I’m a bit new to the idea of blogging. I say that, but even as I say it, I realize that much of what I’ve posted on Facebook in the form of Notes is blogging. I can’t imagine anyone wanting to hear what I have to say, but I find a lot of clarification in writing, so I’ll be happy to share my words with whomever would like to read them. I learn about myself, situations, and people by writing; so, this blog is really for me. If you’re reading it, enjoy, and know I’m humbled that you would spend your time looking at what I’ve said. Most of my thoughts revolved around: my children, my husband, must students, education in general, and my horses.
Like today, for example. I realized that there are few things I’ve learned about students that I haven’t first learned with my beloved horse, Dixie. Even today when I thought I couldn’t find a lesson, one was there; waiting for me like my morning cup of coffee. All I had to do was let the idea percolate a bit.
I’m distributing grade reports to my students today. Several are failing and there is absolutely no reason for this. The kids just don’t care to read and therefore can’t do their classwork or their homework. Failure is not an option though…well, at least at this point…so what to do?
I looked to my trusty steed for inspiration. She is blind in one eye and riding her has taught me a lot about trust and accommodations. She has her own Individual Education Plan, (IEP,) if you will. Now that she trusts me we are both much safer and enjoy the ride much more. By this point in the semester, one would think my students trusted me too, but if they did, they wouldn’t be failing. So I continue to ponder…
A few months ago I decided that I’d try to teach Dixie to drive a cart. I wanted to see if she’d trust me enough to allow me to teach her something new. I was overjoyed when she let me put the strange bridle, collar, harness, etc., on her. She never flinched, trusting that I knew what I was doing. Oh, how proud I was. Too proud, actually. Instead of allowing Dixie to grow accustomed to this new apparatus slowly as I knew I should by perhaps walking behind her with the reins or even attaching a heavy object to her, I decided it was ok to attach the rolling cart behind her. MAJOR ERROR. She didn’t know what had just started chasing her, but she decided it couldn’t be good and she didn’t trust that I could stop it. The wheels rolled as fast as she could move and we nearly had quite the rodeo. Now, she did trust me enough to stop when I stood in front of her with my hands up calming saying “Whoa.” She didn’t like stopping, but what she was doing wasn’t working, so though true fear was showing in her eyes, she let me unhook the apparatus. In doing so, I realized I had pushed way too hard and much too fast.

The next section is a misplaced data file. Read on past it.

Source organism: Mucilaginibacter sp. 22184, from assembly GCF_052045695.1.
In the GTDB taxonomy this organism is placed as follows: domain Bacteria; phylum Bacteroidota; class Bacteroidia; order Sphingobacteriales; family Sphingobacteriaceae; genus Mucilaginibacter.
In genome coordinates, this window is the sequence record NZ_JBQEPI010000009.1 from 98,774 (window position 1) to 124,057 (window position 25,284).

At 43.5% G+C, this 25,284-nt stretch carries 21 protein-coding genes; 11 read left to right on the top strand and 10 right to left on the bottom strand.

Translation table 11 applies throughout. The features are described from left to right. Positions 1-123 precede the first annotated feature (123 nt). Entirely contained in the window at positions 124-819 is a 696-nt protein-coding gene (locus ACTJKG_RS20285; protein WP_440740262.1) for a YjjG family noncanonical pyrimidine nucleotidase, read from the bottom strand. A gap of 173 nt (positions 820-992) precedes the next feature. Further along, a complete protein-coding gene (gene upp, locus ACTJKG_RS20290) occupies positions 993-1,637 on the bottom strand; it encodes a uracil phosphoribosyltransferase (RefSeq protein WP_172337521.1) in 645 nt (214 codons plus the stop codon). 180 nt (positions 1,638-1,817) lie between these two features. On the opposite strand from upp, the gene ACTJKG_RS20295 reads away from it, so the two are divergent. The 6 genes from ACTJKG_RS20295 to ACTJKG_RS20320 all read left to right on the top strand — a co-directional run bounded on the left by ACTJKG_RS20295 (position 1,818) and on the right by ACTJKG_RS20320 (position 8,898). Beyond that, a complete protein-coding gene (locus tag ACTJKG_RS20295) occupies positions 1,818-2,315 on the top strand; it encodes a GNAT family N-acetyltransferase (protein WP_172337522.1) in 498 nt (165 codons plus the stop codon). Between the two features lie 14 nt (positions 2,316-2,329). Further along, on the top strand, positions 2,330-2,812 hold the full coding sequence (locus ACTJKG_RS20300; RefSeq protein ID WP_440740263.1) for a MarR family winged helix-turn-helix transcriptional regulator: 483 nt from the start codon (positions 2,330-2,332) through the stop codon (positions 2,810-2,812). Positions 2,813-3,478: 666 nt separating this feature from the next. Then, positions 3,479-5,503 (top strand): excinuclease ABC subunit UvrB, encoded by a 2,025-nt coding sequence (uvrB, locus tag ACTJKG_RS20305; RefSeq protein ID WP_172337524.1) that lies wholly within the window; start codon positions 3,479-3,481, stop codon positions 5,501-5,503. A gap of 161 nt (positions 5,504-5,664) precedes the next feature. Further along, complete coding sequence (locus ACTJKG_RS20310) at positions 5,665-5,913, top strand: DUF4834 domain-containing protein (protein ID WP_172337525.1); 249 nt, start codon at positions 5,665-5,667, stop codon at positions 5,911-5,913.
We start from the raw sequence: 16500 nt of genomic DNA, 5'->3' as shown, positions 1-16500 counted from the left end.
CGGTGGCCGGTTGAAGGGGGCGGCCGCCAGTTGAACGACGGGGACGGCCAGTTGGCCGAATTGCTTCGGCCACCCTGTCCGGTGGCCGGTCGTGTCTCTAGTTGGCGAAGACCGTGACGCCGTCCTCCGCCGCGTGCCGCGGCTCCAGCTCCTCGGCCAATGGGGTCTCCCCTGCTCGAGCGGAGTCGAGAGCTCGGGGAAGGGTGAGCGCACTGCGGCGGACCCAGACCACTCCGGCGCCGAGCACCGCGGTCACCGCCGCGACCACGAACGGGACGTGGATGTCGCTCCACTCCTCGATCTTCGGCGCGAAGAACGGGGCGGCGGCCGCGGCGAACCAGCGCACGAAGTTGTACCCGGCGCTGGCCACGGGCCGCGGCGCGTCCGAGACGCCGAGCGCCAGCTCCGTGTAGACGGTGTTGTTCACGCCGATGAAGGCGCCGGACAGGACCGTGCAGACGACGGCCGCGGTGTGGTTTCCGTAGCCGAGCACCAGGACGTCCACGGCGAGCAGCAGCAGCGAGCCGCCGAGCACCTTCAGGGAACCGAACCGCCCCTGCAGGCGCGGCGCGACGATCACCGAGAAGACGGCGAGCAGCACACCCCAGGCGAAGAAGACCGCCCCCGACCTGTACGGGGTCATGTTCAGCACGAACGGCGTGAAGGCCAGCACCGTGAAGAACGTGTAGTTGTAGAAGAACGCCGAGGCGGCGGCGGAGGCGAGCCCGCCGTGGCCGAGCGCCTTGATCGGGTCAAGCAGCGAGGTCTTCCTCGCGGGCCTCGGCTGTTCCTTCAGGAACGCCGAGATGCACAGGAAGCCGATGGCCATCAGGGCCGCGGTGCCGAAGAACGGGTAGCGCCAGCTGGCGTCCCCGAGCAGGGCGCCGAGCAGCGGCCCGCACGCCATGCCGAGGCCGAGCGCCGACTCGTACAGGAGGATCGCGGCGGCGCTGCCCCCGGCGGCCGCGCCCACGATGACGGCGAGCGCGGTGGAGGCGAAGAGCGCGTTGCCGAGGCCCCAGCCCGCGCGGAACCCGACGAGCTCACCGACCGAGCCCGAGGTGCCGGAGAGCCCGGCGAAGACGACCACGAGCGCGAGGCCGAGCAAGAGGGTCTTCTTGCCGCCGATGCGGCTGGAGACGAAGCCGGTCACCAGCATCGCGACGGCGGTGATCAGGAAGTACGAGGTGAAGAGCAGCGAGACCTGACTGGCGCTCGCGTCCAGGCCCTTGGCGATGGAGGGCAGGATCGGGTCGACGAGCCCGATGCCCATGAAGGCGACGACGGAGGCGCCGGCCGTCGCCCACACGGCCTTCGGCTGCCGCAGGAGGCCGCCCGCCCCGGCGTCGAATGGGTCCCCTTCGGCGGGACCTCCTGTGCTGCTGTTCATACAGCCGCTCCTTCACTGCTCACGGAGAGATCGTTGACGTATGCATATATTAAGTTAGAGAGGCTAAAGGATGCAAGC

This scenario, however, is not the same as with my students. We’re reading To Kill a Mockingbird and they simply had reading guides for homework to make sure they were reading and Twitter summaries in class to help them summarize their thoughts. Fourteen out of 25 have zeroes on nearly every assignment. It’s not that they can’t. We read a lot of the chapters in class. It’s simply that they won’t.
As I sit here today wondering what to do I struggle between allowing them a chance to redo the missed work or to simply take zeroes and be done with it. Either way, I wonder what they’ll learn. Then I realized that learning to take responsibility for their choices doesn’t mean learning to fail. It doesn’t mean they can balk or run and get to quit. So, just like I’ll do with Dixie in the coming weeks, these kids will be re-trained, so to speak, to work for and earn the grades they deserve. They won’t be “allowed” to re-do the work, they’ll be required to do it – just like Dixie will be required to learn to pull the cart – and they’ll be better for the experience.
Horses that are blind in one eye are not so different from students.